Amazon is accused of religious discrimination and retaliation by three Muslim workers in Minnesota, who say the tech giant denied them time and space to pray and regularly assigned them less favorable work than their counterparts. according to a complaint filed last week by the federal government.
Amazon created a hostile environment for Muslim workers.
The women workers, all black women in Somalia, said that Amazon had created a hostile environment for Muslim workers in his warehouse in Shakopee, Minnesota. They allege that Somali and East African workers were denied promotions and training for white workers and relegated to the next rank. difficult tasks, such as packing heavy objects.
“Amazon is one of Minnesota’s largest employers and relies on these workers to earn billions of dollars, but it is refusing these basic adaptations as the law requires,” said Nabihah Maqbool, a lawyer for Muslim Advocates, an organization nonprofit that represents women. “Our customers are monitored in their warehouses so that every day they are fired when they go to work.”
She added that many of the workers in the facility came from East Africa, while the “vast majority” of managers were white.
Amazon, based in Seattle, has been repeatedly criticized for treating its workers, especially in its 110 warehouses, where physical demands can be exhausting.
Last year, the starting salary was raised to $ 15 an hour as a result of criticism from Senator Bernie Sanders (Italy) and others who said that too many of its workers were counting on food stamps, Medicaid and others. government programs to make ends meet. Amazon has more than 250,000 hourly workers in its US warehouses, making it one of the largest employers in the country.
The lawsuit in Minnesota follows another recent report according to which at least seven women have filed lawsuits against Amazon, accusing the company of discrimination and retaliation related to the pregnancy. Workers allege that Amazon has not accommodated such demands as longer breaks in the bathroom and fewer uninterrupted hours of work, according to CNET, which has reviewed the lawsuits. The seven women were also fired after informing the directors of their pregnancy, CNET said.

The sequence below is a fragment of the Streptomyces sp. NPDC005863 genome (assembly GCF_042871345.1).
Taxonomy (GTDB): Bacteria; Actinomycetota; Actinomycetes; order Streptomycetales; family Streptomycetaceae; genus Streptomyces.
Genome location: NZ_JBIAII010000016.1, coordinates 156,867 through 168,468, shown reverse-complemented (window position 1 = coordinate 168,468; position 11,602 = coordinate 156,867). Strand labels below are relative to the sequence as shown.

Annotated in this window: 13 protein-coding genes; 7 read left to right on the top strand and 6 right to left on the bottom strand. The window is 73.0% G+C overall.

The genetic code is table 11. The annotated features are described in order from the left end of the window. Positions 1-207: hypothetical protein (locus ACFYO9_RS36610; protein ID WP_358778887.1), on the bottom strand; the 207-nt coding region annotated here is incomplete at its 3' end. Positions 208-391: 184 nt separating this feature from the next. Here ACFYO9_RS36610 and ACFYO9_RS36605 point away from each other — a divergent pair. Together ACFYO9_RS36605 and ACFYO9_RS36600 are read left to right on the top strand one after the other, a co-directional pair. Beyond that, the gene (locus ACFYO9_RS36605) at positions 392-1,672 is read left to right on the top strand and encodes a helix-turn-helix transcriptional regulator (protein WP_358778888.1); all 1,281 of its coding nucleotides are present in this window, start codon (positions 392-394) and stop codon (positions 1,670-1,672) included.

Amazon has disputed these claims: “It is absolutely wrong to say that Amazon would fire any employee because of pregnancy,” a spokeswoman told CNET. “We are an equal opportunity employer.”
In Minnesota, workers fear taking breaks to pray or go to the toilet as they were under pressure to meet certain quotas. Failing to make these “rates”, they said in their complaint, could result in a written warning that could eventually lead to their dismissal. The women also said that the lack of air conditioning at the warehouse made fasting difficult during Ramadan.
Two of the three women who have lodged a complaint with the Commission for Equal Opportunities in Employment continue to work at Amazon; one was “constructively unloaded” at the end of December.
“Heavy items make the rate so hard to get,” said one of the women in an email. She spoke on condition of anonymity because she is still working for the company and fears retaliation. “I do not even have a second to talk to the associate next to me, take a break or drink water. When I go to pray, I worry about what will happen with the rate.
Amazon spokeswoman Ashley Robinson said that prayer breaks of less than 20 minutes were paid, as required by law, and that employees could request longer unpaid prayer breaks “for which productivity expectations would be adjusted.
The workers also accused Amazon of retaliating against them illegally after participating in an event in December to protest against discrimination at the warehouse. The three women reported “noticing a retaliation harassment campaign” that included more difficult tasks and increased monitoring. One worker stated that supervisors had started recording her daily video conversations.
“Amazon’s message to Somali workers is clear: ever since they protested against the discriminatory measures taken by Amazon, Amazon m